How Blueprints Work


A blueprint is a paper-based reproduction of a technical drawing in which the white drawing appears on a blue background. Blueprints are made using the cyanotype process. Franklin M. Jones, U.S. Department of State

A blueprint is a paper-based reproduction of a technical drawing in which the white drawing appears on a blue background. Blueprints are made using the cyanotype process. Franklin M. Jones, U.S. Department of State

A blueprint is a paper-based reproduction of a drawing, usually a technical drawing, such as an architect or engineer would use. Blueprints use the cyanotype process that was invented by the astronomer John Herschel in 1842. The paper (or vellum or plastic) is coated with a solution of two soluble iron(III) salts – potassium hexacyanoferrate(III) (potassium ferricyanide) and iron(III) ammonium citrate. The two iron salts do not react with each other in the dark, but when they are exposed to ultraviolet light the iron(III) ammonium citrate becomes an iron(II) salt. The iron(II) ion reacts with the potassium ferricyanide to form an insoluble blue compound, KFeFe(CN)6┬ĚH2O. This compound is blue ferric ferrocyanide, also known as Prussian blue.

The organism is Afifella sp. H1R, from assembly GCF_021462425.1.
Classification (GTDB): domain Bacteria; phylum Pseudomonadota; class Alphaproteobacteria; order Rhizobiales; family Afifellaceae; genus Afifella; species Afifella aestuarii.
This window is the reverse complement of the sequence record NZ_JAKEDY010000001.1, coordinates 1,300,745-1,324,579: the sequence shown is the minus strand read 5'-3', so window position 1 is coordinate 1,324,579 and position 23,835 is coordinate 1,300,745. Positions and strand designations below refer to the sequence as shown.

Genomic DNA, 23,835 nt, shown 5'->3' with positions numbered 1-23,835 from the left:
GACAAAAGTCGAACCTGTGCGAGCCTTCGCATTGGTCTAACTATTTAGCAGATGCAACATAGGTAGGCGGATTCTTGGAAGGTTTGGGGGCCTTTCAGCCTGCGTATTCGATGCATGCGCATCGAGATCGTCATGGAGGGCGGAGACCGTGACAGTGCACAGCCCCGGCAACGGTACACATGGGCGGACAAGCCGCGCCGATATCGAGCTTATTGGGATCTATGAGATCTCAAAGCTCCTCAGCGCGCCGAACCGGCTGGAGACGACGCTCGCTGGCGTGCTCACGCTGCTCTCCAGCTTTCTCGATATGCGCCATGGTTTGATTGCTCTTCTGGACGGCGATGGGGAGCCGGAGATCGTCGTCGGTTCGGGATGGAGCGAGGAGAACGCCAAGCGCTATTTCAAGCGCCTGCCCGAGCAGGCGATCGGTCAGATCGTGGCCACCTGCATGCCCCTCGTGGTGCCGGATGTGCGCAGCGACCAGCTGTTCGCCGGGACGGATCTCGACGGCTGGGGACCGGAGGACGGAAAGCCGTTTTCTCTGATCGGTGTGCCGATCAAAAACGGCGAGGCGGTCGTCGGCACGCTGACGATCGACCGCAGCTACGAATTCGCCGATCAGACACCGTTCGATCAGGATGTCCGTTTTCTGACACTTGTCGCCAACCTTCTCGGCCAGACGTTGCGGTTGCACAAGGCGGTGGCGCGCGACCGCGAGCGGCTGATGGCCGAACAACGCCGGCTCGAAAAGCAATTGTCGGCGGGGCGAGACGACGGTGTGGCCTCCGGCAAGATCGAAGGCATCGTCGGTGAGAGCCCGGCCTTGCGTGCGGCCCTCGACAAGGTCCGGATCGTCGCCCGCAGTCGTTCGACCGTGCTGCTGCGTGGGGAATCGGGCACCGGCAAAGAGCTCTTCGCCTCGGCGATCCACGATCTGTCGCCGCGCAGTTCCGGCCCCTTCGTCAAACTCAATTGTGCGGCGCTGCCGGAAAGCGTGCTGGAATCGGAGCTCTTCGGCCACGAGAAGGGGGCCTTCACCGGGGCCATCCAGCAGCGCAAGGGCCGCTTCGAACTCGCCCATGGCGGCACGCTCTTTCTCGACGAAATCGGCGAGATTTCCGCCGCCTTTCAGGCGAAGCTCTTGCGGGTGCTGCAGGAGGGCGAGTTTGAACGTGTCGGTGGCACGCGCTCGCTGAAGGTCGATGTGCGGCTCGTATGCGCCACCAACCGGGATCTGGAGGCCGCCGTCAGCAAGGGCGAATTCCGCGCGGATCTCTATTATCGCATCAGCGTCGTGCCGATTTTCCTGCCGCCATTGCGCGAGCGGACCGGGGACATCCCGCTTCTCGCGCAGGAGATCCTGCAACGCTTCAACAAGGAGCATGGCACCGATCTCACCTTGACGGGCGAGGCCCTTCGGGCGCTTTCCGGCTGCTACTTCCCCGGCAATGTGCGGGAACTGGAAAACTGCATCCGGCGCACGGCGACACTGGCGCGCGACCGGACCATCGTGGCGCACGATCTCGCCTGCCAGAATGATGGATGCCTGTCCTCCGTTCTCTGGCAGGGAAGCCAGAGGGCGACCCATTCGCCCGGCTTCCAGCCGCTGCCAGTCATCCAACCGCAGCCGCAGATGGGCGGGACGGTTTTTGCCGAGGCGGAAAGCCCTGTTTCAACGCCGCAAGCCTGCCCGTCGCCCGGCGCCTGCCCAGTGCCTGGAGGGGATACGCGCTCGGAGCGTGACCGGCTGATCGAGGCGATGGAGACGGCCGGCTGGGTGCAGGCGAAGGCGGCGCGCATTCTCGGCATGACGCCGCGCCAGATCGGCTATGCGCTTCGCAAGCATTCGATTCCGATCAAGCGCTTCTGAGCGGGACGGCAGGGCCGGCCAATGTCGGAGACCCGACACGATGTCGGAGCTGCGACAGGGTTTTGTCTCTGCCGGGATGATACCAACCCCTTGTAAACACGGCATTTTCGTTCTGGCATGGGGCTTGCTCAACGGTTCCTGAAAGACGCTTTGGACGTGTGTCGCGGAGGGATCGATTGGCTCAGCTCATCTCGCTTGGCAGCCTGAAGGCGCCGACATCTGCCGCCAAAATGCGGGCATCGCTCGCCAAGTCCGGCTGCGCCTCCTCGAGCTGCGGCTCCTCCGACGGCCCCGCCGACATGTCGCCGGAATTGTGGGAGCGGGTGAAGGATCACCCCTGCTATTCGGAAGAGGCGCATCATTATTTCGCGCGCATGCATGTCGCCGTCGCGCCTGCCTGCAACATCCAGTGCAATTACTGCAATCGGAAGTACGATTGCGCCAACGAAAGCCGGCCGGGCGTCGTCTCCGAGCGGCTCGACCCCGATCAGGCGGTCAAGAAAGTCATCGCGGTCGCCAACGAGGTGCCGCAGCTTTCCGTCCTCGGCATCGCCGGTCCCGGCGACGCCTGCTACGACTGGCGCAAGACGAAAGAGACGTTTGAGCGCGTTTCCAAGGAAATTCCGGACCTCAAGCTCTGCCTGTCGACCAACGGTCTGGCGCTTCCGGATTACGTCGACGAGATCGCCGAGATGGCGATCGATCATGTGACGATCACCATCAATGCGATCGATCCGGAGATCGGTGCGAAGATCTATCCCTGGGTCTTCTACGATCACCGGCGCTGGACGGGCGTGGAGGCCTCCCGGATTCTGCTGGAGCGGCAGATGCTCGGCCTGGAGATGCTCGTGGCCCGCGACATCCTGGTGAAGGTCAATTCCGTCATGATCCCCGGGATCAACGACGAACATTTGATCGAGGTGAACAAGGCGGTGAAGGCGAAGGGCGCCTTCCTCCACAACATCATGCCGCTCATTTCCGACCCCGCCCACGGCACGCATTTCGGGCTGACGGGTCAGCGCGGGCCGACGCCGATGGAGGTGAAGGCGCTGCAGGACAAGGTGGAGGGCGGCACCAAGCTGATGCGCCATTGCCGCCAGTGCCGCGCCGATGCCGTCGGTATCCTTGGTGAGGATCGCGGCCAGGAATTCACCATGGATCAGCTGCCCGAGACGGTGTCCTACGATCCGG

How Blueprints Are Made

A blueprint starts out as a black ink sketch on clear plastic or translucent tracing paper. The ink sketch is laid on top of a sheet of blueprint paper and exposed to ultraviolet light (e.g., placed in sunlight). Where the light strikes the paper, it turns blue. The black ink prevents the area under the drawing from turning blue. After exposure to UV light, the water-soluble chemicals are washed off the blueprint, leaving a white (or whatever color the paper is) drawing on a blue background. The resulting print is light-stable and as permanent as the substrate upon which it is printed.

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